Growing Herbs in Texas: Preparing the Herb Garden for Snow

| 12/4/2009 1:55:24 PM

C.MeredithCynthia Meredith has been gardening with herbs, reading about herbs, and discussing herb gardening in Texas for more than 20 years. She has owned The Herb Cottage ( for over 10 years, selling herb plants to people all over our state.

I hope everyone had a wonderful Thanksgiving with family and friends. I was in California, meeting my newest great-niece for the first time and celebrating with my family there. It was a very satisfying visit. Even so, I'm always so glad to come home to our farm and my nursery. This time, I came home to the news of a serious cold front on its way. Time to winterize! 

Summer shade house
Summer shade house covered for the winter.

Well!! The weather certainly has changed overnight. Even yesterday, while I was putting the final touches on winterizing here at The Herb Cottage, moving plants into the greenhouse and wondering just how cold it would get, the temperatures made it into the 50s and the sun was shining. Not so today... no way. It's gray, windy and cold. I've already seen a little bit of sleet and snow. I know those of you in other parts of the state are also seeing real winter weather today.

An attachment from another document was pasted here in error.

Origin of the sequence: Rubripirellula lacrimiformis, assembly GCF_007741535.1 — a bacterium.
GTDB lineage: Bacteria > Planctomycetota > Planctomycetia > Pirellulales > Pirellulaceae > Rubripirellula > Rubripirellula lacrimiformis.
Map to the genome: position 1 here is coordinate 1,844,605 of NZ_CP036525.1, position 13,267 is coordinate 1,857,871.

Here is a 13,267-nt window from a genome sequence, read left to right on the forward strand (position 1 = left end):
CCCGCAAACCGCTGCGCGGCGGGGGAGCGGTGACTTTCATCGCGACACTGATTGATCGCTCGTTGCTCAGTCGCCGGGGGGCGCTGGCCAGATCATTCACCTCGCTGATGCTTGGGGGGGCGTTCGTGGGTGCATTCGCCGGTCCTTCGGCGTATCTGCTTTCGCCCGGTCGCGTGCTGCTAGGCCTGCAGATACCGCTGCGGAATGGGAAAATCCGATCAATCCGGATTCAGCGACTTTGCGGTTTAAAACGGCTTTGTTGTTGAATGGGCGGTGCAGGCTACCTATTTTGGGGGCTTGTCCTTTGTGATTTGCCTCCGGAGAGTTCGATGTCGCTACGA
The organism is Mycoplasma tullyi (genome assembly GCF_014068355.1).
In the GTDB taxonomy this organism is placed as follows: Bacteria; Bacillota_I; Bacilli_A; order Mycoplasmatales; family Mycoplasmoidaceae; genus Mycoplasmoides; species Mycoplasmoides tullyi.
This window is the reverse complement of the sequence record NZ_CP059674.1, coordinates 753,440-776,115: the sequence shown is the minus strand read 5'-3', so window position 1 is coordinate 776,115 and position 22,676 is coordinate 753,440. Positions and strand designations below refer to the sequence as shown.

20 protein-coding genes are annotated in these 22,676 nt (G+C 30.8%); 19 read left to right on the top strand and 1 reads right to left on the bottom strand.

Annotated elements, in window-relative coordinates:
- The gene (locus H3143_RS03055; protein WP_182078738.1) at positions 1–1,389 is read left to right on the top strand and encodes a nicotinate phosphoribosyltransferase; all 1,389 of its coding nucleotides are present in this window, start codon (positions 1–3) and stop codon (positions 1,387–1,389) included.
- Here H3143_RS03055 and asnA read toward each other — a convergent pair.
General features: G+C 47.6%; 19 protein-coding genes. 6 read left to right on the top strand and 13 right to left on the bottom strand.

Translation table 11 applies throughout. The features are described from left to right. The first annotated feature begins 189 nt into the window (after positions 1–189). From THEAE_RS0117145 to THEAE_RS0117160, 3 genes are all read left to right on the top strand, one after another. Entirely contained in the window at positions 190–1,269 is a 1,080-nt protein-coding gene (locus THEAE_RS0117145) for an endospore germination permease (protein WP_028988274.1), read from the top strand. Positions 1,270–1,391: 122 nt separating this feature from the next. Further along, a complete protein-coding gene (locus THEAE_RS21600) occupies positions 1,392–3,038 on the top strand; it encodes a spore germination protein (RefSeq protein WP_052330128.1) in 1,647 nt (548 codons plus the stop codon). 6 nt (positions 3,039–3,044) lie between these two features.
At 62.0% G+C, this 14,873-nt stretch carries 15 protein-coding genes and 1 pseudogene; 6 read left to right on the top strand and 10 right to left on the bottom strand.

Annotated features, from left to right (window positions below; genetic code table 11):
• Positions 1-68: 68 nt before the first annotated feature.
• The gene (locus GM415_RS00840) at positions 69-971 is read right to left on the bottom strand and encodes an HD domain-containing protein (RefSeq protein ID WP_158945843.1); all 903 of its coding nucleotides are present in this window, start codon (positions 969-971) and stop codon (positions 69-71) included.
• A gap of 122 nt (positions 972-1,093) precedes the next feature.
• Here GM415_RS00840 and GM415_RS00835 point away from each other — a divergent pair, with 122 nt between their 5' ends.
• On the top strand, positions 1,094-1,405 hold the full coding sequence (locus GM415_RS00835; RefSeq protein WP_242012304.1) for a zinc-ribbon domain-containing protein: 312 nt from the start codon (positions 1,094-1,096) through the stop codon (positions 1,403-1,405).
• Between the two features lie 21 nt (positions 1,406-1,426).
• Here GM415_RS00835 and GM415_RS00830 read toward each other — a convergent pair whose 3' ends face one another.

Winter Greenhouse bench
One bench in the winter greenhouse.

I just had a call from a neighbor regarding what plants in her garden would be hardy overnight, when it's supposed to dip to about 26 degrees. Mostly she was concerned about lettuce and snow peas. Both of which, I told her, would be fine without a cover. I think she's going to cover her lettuce anyway. That's a good idea to keep the tips from possibly getting frost bitten. Then she had questions about her herb garden. She asked if her rosemary would be OK? Oh, yes, I said. Rosemary can easily take down to the middle 20s for a few hours.